Another key component of the theory is in the clouds. "Not all clouds are the same," Bird said.
Clouds reflect sunlight back into space to a degree, cooling Earth, but how effective they are depends on the number of tiny particles available to serve as nuclei around which the water droplets can condense. An abundance of nuclei means more droplets of a smaller size, which makes for a denser cloud and a greater reflectivity, or albedo, on the part of the cloud.
Most nuclei today are generated by plants or algae and promote the formation of numerous small droplets. But plants and algae didn't flourish until much later in Earth's history, so their contribution of potential nuclei to the early atmosphere circa 4 billion years ago would have been minimal. The few nuclei that might have been available would likely have come from erosion of rock on the small, rare landmasses of the day and would have caused larger droplets that were essentially transparent to the solar energy that came in to Earth, according to Bird.
"We put together some models that demonstrate, with the slow continental growth and with a limited amount of clouds, you could keep water above freezing throughout geologic history," Bird said.
"What this shows is that there is no faint early sun paradox," said Sleep.
The modeling work was done with climate modeler Christian Bjerrum, a professor in the Department of Geography and Geology, University of Copenhagen, also a co-author of the Nature paper.
The rocks that the team analyzed are a type of marine sedimentary rock called a banded iron formation.
"Any rock carries a memory of the environment in which it formed," Rosing said. "These ancient rocks that are about 3.8 billion years old, they actually carry a memory of the composition of the ocean and atmosphere at the time when they were deposited."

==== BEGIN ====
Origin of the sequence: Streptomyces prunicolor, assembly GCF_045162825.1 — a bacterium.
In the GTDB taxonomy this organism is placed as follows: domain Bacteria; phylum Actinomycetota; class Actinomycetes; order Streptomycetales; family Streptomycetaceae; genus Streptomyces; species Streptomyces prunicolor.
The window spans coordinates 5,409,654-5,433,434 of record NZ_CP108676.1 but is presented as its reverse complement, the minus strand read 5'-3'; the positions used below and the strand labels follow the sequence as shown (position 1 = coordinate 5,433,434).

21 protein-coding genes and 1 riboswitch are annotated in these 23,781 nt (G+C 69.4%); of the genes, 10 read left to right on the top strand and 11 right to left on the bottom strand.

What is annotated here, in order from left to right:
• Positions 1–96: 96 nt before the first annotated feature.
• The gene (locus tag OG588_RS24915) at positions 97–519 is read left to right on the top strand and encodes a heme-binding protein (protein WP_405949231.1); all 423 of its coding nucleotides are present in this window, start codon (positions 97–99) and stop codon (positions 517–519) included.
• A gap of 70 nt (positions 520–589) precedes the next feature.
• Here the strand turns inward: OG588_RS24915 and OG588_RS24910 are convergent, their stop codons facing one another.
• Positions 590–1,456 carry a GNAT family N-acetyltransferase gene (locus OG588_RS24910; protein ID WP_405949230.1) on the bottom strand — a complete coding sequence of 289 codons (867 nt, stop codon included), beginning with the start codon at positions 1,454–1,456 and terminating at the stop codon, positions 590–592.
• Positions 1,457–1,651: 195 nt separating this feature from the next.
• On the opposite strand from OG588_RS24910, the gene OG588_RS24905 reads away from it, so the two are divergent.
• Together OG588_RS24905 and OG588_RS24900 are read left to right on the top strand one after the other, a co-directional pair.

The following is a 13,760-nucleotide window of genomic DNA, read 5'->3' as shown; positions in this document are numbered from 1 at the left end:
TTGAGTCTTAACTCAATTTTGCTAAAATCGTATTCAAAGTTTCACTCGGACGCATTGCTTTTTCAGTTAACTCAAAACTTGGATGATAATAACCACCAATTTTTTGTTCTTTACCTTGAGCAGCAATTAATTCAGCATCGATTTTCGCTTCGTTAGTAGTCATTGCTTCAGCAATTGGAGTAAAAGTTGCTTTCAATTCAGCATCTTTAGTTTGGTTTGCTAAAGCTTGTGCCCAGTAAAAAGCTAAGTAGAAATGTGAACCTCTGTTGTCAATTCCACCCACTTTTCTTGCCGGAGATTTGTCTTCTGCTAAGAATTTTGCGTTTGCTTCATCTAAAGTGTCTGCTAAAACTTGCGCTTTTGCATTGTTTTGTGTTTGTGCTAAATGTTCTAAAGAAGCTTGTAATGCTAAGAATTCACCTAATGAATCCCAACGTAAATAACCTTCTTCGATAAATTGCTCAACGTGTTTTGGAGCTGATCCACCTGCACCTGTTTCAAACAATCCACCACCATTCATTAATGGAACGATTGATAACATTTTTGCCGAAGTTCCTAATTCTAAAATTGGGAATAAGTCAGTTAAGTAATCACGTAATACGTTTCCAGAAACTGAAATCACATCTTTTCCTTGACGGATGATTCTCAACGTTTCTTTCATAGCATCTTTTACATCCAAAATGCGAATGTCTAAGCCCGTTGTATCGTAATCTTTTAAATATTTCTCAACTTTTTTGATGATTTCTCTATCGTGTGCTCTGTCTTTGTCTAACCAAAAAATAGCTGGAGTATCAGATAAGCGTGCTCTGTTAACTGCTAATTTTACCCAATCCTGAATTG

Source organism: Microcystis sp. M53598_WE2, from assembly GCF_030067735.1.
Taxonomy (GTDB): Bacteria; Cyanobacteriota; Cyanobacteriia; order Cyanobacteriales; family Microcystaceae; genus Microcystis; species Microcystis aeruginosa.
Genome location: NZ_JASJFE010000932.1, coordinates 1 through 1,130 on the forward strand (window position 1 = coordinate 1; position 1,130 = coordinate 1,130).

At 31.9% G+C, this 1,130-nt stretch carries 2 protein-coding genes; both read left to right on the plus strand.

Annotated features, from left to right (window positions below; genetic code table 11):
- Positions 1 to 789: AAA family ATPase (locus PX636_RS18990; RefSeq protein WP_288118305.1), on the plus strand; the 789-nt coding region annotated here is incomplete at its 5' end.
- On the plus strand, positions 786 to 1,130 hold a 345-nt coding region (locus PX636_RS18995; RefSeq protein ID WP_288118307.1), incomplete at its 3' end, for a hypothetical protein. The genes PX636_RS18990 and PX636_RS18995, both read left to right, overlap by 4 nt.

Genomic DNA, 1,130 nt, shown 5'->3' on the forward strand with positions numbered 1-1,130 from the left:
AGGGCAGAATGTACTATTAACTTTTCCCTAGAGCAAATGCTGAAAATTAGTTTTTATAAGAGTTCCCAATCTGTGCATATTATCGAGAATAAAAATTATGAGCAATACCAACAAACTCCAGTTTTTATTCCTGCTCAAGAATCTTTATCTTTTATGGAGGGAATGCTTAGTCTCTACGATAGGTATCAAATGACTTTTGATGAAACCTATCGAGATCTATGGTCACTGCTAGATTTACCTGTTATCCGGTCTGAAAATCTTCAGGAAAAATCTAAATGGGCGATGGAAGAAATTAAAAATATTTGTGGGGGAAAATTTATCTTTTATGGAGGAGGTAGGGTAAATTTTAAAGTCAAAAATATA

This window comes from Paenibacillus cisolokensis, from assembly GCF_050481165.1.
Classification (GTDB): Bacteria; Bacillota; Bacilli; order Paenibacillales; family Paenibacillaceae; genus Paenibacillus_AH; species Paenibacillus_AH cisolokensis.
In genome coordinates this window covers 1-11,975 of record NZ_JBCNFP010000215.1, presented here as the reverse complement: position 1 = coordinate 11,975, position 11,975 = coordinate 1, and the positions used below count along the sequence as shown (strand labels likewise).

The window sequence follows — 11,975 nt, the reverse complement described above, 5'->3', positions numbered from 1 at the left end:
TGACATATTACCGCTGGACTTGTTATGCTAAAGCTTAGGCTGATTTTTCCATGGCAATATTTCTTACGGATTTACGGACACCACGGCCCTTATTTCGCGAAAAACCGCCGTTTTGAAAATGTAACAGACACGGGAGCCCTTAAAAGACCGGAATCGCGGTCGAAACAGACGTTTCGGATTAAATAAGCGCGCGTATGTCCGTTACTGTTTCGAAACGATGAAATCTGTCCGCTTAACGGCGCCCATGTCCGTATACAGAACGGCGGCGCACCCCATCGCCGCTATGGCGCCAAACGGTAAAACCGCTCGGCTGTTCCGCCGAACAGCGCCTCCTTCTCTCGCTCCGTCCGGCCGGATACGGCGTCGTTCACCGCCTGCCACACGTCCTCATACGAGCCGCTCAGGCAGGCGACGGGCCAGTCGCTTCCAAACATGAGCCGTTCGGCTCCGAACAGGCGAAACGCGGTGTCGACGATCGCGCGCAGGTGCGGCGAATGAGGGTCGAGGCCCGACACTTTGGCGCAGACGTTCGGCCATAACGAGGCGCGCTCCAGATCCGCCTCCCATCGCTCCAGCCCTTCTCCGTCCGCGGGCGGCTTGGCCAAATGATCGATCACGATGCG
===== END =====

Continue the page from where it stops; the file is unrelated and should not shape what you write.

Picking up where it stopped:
Another constraint on early carbon dioxide levels came from life itself.
In the days before photosynthetic organisms spread across the globe, most life forms were methanogens, single-celled organisms that consumed hydrogen and carbon dioxide and produced methane as a digestive byproduct.
But to thrive, methanogens need a balanced diet. If the concentration of either of their foodstuffs veers too far below their preferred proportions, methanogens won't survive. Their dietary restrictions, specifically the minimum concentration of hydrogen, provided another constraint on the concentration of carbon dioxide in the atmosphere, and it falls well below the level needed for a greenhouse effect sufficient to compensate for a weak early sun.
"The conclusion from all this is that we can't solve a faint sun paradox and also satisfy the geologic and metabolic constraints by having high carbon dioxide values," Bird said.
But the theory of a lower Earthly albedo meets those constraints.
"The lower albedo counterbalanced the fainter sun and provided Earth with clement conditions without the need for dramatically higher concentrations of greenhouse gasses in the atmosphere," Rosing said.
Louis Bergeron, Stanford News Service: (650) 725-1944, email@example.com